The Eighth Amendment is similar to the Sixth in that it is supposed to protect the rights of the accused and forbid the use of cruel and unusual punishment. However, the Supreme Court’s determination that what constitutes “cruel and unusual” should be dependent on the “evolving standards of decency that mark the progress of a maturing society” leaves us with little protection in the face of a society lacking in morals altogether. For example, if you are thrown into a military detention camp, then what constitutes cruel and unusual punishment is up to your jailers.
The Ninth Amendment provides that other rights not enumerated in the Constitution are nonetheless retained by the people. Popular sovereignty—the belief that the power to govern flows upward from the people rather than downward from the rulers—is clearly evident in this amendment. However, it has since been turned on its head by a centralized federal government that sees itself as supreme and which continues to pass more and more laws that restrict our freedoms under the pretext that it has an “important government interest” in doing so. Thus, once the government began violating the non-enumerated rights granted in the Ninth Amendment, it was only a matter of time before it began to trample the enumerated rights of the people, as explicitly spelled out in the rest of the Bill of Rights.
As for the Tenth Amendment’s reminder that the people and the states retain every authority that is not otherwise mentioned in the Constitution, that assurance of a system of government in which power is divided among local, state and national entities has long since been rendered moot by the centralized Washington, DC power elite—the president, Congress and the courts. Indeed, the federal governmental bureaucracy has grown so large that it has made local and state legislatures relatively irrelevant. Through its many agencies and regulations, the federal government has stripped states of the right to regulate countless issues that were originally governed at the local level. This distinction is further blurred by programs such as the Pentagon’s 1033 program, which distributes excess military hardware to local police stations, effectively turning them into extensions of the military.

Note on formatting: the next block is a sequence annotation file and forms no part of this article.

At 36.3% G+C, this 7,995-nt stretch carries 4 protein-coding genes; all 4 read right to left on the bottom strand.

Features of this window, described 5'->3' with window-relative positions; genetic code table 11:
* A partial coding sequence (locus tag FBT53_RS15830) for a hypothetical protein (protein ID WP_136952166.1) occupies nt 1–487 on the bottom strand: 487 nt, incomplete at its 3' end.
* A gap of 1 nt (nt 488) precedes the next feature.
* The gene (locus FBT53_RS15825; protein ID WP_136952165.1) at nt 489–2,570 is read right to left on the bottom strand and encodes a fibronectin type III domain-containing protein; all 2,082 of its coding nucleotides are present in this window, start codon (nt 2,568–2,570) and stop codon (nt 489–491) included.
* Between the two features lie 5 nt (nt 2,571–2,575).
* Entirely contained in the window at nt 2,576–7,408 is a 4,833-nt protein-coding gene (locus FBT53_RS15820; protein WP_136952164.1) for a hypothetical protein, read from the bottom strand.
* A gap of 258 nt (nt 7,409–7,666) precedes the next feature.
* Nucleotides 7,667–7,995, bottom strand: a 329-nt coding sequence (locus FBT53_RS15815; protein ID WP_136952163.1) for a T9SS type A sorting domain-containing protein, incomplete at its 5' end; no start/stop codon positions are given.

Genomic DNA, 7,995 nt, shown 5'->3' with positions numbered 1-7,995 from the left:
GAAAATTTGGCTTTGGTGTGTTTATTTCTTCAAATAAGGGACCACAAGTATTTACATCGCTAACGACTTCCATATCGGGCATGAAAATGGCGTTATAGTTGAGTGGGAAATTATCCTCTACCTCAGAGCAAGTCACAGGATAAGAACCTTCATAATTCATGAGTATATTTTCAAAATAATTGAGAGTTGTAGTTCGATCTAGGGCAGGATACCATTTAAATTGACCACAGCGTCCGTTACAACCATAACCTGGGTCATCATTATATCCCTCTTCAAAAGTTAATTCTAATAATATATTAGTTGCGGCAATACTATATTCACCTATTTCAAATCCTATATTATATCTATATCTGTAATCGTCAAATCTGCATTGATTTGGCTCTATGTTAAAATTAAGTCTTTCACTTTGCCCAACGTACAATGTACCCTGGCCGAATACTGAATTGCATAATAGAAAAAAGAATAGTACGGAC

If there is any sense to be made from this recitation of freedoms lost, it is simply this: our individual freedoms have been eviscerated so that the government’s powers could be expanded. In this regard, ironically, Osama Bin Laden was right when he warned that freedom and human rights in America are doomed, and that the U.S. government would be responsible for leading us into an “unbearable hell and a choking life.”
The choices before us are simple: We can live in the past, dwelling on what freedoms we used to enjoy and shrugging helplessly at the destruction of our liberties. We can immerse ourselves in the present, allowing ourselves to be utterly distracted by the glut of entertainment news and ever-changing headlines so that we fail to pay attention to or do anything about the government’s ongoing power-grabs. We can hang our hopes on the future, believing against all odds that someone or something—whether it be a politician, a movement, or a religious savior—will save us from inevitable ruin.
Or we can start right away by instituting changes at the local level, holding our government officials accountable to the rule of law, and resurrecting the Constitution, recognizing that if we follow our current trajectory, the picture of the future will be closer to what George Orwell likened to “a boot stamping on a human face—forever.”
Found at the Rutherford Institute.
A woman goes to her gynecologist with what she believes is a mysterious problem.
“What seems to be the problem?” asked the doctor.
“Something is terribly wrong, I keep finding postage stamps from Costa Rica in my hoohoo.”
The doctor had a look, then chuckled before she said, “Those aren’t postage stamps, my dear, they’re stickers from the bananas.”
Why no real American should ever go to subway again.
Stalking Wild Cattle In The Hawaiian Forest